What Does a Professional Organizer Do?

organization services May 01, 2022

Ever come across a Professional Organizer and wonder what they actually do? I am here to tell you!

I am often at networking events or in conversations where the question goes around asking "And what is it that you do?" A small percentage of the population will hear "Professional Organizer" and know what that entails.

Due to the nature of work a Professional Organizer performs, it is often viewed as a luxury service (tip: it's not! It is very helpful and often necessary for everyone) so many people in the room aren't entirely sure what a Professional Organizer will actually do.

So I would like to take this time to break it down and describe how an Organizer will work for you in your home or business.


What a Professional Organizer Does

1) Good Fit?

The first thing we do when a client reaches out, is we need to access if it's a good fit. Not every client will be a good fit for the Organizer and not every Organizer will be a good fit for the client.

For example, if a client reaches out to a Professional Organizer to ask for work to be done in an office or business, that particular Professional Organizer might only work in residential spaces. So before proceeding with the in take call, it is a good idea to access right away if it a good match.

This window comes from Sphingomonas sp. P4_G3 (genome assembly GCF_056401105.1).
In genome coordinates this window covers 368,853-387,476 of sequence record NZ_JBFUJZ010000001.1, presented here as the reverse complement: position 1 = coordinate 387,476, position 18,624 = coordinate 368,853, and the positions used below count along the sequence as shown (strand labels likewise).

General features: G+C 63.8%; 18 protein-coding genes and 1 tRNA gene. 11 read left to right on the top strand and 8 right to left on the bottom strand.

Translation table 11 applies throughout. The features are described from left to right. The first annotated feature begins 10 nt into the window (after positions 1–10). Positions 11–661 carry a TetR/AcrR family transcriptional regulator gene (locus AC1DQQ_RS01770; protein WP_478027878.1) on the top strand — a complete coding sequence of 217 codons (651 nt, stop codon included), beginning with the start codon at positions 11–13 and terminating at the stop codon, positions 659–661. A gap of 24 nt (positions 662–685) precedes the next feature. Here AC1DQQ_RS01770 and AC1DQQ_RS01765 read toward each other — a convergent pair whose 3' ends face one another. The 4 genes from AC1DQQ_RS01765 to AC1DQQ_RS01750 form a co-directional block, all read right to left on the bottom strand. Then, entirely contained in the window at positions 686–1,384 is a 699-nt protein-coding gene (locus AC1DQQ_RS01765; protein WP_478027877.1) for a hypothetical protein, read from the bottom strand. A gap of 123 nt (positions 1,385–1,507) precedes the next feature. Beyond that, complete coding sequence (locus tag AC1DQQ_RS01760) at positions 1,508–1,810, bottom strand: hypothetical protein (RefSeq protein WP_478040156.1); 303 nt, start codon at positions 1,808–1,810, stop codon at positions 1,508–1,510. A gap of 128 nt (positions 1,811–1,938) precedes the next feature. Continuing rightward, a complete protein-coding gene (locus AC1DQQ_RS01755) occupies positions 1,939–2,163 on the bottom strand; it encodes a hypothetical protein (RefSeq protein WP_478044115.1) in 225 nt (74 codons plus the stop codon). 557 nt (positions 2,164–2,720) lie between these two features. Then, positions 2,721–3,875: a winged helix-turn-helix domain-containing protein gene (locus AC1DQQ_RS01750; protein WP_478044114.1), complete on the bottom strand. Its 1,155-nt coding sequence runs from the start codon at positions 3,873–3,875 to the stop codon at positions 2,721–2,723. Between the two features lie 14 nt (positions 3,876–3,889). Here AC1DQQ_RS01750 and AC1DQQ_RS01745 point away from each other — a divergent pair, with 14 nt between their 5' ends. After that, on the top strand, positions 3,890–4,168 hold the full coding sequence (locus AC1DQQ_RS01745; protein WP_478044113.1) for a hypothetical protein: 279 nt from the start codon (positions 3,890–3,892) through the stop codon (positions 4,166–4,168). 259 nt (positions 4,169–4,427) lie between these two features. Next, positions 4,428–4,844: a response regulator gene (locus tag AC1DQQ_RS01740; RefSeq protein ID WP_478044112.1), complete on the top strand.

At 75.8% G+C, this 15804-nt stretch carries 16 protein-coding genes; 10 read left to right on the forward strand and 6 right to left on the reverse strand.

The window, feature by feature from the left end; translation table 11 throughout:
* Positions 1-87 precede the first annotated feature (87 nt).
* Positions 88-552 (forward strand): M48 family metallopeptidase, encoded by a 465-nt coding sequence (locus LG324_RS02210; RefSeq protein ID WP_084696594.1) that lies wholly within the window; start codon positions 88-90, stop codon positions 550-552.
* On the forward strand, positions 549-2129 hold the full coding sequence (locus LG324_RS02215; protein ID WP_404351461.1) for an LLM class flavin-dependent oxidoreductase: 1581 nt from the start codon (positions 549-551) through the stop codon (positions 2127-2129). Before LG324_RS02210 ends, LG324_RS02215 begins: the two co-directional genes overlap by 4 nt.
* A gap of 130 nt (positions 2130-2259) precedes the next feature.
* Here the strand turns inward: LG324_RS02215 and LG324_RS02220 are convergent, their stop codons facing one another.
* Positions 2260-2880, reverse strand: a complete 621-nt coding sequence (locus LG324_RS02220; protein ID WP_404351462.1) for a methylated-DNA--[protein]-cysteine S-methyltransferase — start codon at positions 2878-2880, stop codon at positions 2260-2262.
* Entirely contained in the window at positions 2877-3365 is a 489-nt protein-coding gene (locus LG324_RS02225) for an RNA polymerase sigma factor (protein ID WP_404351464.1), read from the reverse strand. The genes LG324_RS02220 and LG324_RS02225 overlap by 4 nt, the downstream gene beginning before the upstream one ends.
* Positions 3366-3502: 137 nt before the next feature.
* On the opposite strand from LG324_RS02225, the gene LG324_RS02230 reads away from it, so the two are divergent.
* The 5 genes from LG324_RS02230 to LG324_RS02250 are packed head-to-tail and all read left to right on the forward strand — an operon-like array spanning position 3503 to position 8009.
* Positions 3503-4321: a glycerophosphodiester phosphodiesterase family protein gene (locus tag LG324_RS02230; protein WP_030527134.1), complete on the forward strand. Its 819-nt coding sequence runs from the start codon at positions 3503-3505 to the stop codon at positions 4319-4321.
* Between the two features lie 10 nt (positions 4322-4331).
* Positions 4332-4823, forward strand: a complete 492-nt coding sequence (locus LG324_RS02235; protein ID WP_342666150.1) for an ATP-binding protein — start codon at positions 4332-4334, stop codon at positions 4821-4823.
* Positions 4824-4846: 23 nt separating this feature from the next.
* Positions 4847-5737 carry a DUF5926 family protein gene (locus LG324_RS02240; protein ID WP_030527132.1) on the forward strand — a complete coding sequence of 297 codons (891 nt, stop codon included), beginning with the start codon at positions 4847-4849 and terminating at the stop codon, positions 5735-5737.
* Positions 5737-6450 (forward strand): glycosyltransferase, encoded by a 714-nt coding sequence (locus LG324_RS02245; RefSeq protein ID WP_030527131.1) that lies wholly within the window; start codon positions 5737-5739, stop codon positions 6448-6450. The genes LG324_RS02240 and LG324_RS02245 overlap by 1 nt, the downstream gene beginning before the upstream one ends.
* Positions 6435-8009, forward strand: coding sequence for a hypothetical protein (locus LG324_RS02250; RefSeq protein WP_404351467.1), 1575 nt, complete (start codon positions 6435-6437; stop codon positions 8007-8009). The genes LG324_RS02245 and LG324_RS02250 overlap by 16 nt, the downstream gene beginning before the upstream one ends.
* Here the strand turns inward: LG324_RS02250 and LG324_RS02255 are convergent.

2) Access the Situation

Next, an organizer is going to want to access the situation the client is relaying. More often than not, a client is aware they need help organizing but they may not understand all of the inner workings of how they will achieve their goals. They call or reach out because the situation is out of their ability to handle. Either the job is too big, they need help with ideas, they see the issue and end goal but are unsure of the path or maybe they just don't have the time to do the work and would rather get outside support. In all of these situations, a Professional Organizer needs to be able to pull out of the client what they actually need. If the scope overflows into other areas of the home and how small or large a job might be.